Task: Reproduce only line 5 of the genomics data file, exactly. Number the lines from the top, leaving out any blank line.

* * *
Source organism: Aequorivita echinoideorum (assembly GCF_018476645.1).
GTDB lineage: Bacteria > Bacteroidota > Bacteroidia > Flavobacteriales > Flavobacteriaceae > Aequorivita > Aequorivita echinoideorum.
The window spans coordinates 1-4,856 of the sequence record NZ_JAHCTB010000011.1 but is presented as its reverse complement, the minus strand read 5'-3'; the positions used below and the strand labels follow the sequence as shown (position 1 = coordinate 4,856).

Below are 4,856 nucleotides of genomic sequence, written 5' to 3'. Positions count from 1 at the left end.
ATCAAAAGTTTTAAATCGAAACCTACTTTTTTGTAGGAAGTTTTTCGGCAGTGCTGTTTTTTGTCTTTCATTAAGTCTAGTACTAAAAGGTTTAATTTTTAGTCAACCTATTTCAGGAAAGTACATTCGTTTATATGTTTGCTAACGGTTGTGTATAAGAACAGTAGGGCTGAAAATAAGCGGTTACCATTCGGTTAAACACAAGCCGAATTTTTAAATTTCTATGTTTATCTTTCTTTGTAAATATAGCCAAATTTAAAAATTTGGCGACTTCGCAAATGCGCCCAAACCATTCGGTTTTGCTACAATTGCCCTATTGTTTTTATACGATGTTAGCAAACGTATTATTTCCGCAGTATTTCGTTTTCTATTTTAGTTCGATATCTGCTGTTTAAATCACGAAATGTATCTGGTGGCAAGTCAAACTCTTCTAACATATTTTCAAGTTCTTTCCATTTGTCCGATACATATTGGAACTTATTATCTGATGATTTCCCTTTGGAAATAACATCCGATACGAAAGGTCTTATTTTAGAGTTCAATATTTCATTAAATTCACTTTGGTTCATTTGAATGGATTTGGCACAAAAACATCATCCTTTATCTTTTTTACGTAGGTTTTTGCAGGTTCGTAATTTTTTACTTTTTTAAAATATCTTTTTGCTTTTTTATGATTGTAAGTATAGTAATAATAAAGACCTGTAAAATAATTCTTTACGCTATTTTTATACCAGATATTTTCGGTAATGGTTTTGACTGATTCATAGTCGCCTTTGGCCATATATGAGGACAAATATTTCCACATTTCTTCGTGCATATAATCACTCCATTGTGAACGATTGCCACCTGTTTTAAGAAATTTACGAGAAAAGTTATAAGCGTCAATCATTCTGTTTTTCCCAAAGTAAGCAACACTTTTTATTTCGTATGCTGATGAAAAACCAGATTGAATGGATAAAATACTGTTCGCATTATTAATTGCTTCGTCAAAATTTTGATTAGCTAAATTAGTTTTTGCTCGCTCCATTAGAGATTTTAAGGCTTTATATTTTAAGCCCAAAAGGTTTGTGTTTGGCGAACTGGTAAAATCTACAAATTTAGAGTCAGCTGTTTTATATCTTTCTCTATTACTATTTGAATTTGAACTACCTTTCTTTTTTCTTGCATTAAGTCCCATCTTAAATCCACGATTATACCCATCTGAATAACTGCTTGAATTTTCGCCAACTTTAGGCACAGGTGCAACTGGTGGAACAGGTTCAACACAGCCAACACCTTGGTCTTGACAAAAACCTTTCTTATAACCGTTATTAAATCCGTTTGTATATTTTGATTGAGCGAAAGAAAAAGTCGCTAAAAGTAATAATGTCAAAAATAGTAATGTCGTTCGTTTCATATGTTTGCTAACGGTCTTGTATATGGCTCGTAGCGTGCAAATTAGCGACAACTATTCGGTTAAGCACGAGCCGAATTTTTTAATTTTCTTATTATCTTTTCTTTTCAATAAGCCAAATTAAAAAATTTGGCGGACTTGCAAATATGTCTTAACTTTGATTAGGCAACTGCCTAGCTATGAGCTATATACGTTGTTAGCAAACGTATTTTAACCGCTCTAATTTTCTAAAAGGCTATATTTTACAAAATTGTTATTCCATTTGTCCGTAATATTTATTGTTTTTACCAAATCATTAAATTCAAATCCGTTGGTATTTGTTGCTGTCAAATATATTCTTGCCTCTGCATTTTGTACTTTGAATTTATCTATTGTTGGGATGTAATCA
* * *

ATCAAAAGTTTTAAATCGAAACCTACTTTTTTGTAGGAAGTTTTTCGGCAGTGCTGTTTTTTGTCTTTCATTAAGTCTAGTACTAAAAGGTTTAATTTTTAGTCAACCTATTTCAGGAAAGTACATTCGTTTATATGTTTGCTAACGGTTGTGTATAAGAACAGTAGGGCTGAAAATAAGCGGTTACCATTCGGTTAAACACAAGCCGAATTTTTAAATTTCTATGTTTATCTTTCTTTGTAAATATAGCCAAATTTAAAAATTTGGCGACTTCGCAAATGCGCCCAAACCATTCGGTTTTGCTACAATTGCCCTATTGTTTTTATACGATGTTAGCAAACGTATTATTTCCGCAGTATTTCGTTTTCTATTTTAGTTCGATATCTGCTGTTTAAATCACGAAATGTATCTGGTGGCAAGTCAAACTCTTCTAACATATTTTCAAGTTCTTTCCATTTGTCCGATACATATTGGAACTTATTATCTGATGATTTCCCTTTGGAAATAACATCCGATACGAAAGGTCTTATTTTAGAGTTCAATATTTCATTAAATTCACTTTGGTTCATTTGAATGGATTTGGCACAAAAACATCATCCTTTATCTTTTTTACGTAGGTTTTTGCAGGTTCGTAATTTTTTACTTTTTTAAAATATCTTTTTGCTTTTTTATGATTGTAAGTATAGTAATAATAAAGACCTGTAAAATAATTCTTTACGCTATTTTTATACCAGATATTTTCGGTAATGGTTTTGACTGATTCATAGTCGCCTTTGGCCATATATGAGGACAAATATTTCCACATTTCTTCGTGCATATAATCACTCCATTGTGAACGATTGCCACCTGTTTTAAGAAATTTACGAGAAAAGTTATAAGCGTCAATCATTCTGTTTTTCCCAAAGTAAGCAACACTTTTTATTTCGTATGCTGATGAAAAACCAGATTGAATGGATAAAATACTGTTCGCATTATTAATTGCTTCGTCAAAATTTTGATTAGCTAAATTAGTTTTTGCTCGCTCCATTAGAGATTTTAAGGCTTTATATTTTAAGCCCAAAAGGTTTGTGTTTGGCGAACTGGTAAAATCTACAAATTTAGAGTCAGCTGTTTTATATCTTTCTCTATTACTATTTGAATTTGAACTACCTTTCTTTTTTCTTGCATTAAGTCCCATCTTAAATCCACGATTATACCCATCTGAATAACTGCTTGAATTTTCGCCAACTTTAGGCACAGGTGCAACTGGTGGAACAGGTTCAACACAGCCAACACCTTGGTCTTGACAAAAACCTTTCTTATAACCGTTATTAAATCCGTTTGTATATTTTGATTGAGCGAAAGAAAAAGTCGCTAAAAGTAATAATGTCAAAAATAGTAATGTCGTTCGTTTCATATGTTTGCTAACGGTCTTGTATATGGCTCGTAGCGTGCAAATTAGCGACAACTATTCGGTTAAGCACGAGCCGAATTTTTTAATTTTCTTATTATCTTTTCTTTTCAATAAGCCAAATTAAAAAATTTGGCGGACTTGCAAATATGTCTTAACTTTGATTAGGCAACTGCCTAGCTATGAGCTATATACGTTGTTAGCAAACGTATTTTAACCGCTCTAATTTTCTAAAAGGCTATATTTTACAAAATTGTTATTCCATTTGTCCGTAATATTTATTGTTTTTACCAAATCATTAAATTCAAATCCGTTGGTATTTGTTGCTGTCAAATATATTCTTGCCTCTGCATTTTGTACTTTGAATTTATCTATTGTTGGGATGTAATCA